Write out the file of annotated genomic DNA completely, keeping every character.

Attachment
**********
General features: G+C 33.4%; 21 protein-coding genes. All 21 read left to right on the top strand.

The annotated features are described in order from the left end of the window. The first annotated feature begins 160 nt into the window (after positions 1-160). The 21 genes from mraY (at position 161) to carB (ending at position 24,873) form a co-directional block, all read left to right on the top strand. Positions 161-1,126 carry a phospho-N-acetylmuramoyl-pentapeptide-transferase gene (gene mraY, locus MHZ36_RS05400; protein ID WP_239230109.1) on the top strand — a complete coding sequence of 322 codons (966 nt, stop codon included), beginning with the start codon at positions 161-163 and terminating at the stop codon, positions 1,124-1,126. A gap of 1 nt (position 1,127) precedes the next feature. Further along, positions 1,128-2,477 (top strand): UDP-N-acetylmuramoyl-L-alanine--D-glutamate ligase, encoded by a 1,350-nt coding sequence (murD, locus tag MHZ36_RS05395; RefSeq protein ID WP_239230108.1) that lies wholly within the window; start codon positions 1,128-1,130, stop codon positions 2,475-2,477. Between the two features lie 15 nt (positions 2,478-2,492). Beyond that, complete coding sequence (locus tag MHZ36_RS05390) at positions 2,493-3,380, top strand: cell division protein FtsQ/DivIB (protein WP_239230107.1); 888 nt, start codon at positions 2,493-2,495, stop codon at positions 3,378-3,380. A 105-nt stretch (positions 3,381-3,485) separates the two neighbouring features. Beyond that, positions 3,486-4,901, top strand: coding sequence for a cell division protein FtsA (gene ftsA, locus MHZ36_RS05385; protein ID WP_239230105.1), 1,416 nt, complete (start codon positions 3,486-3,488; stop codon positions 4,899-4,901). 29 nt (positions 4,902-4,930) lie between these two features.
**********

General features: G+C 33.4%; 21 protein-coding genes. All 21 read left to right on the top strand.

The annotated features are described in order from the left end of the window. The first annotated feature begins 160 nt into the window (after positions 1-160). The 21 genes from mraY (at position 161) to carB (ending at position 24,873) form a co-directional block, all read left to right on the top strand. Positions 161-1,126 carry a phospho-N-acetylmuramoyl-pentapeptide-transferase gene (gene mraY, locus MHZ36_RS05400; protein ID WP_239230109.1) on the top strand — a complete coding sequence of 322 codons (966 nt, stop codon included), beginning with the start codon at positions 161-163 and terminating at the stop codon, positions 1,124-1,126. A gap of 1 nt (position 1,127) precedes the next feature. Further along, positions 1,128-2,477 (top strand): UDP-N-acetylmuramoyl-L-alanine--D-glutamate ligase, encoded by a 1,350-nt coding sequence (murD, locus tag MHZ36_RS05395; RefSeq protein ID WP_239230108.1) that lies wholly within the window; start codon positions 1,128-1,130, stop codon positions 2,475-2,477. Between the two features lie 15 nt (positions 2,478-2,492). Beyond that, complete coding sequence (locus tag MHZ36_RS05390) at positions 2,493-3,380, top strand: cell division protein FtsQ/DivIB (protein WP_239230107.1); 888 nt, start codon at positions 2,493-2,495, stop codon at positions 3,378-3,380. A 105-nt stretch (positions 3,381-3,485) separates the two neighbouring features. Beyond that, positions 3,486-4,901, top strand: coding sequence for a cell division protein FtsA (gene ftsA, locus MHZ36_RS05385; protein ID WP_239230105.1), 1,416 nt, complete (start codon positions 3,486-3,488; stop codon positions 4,899-4,901). 29 nt (positions 4,902-4,930) lie between these two features.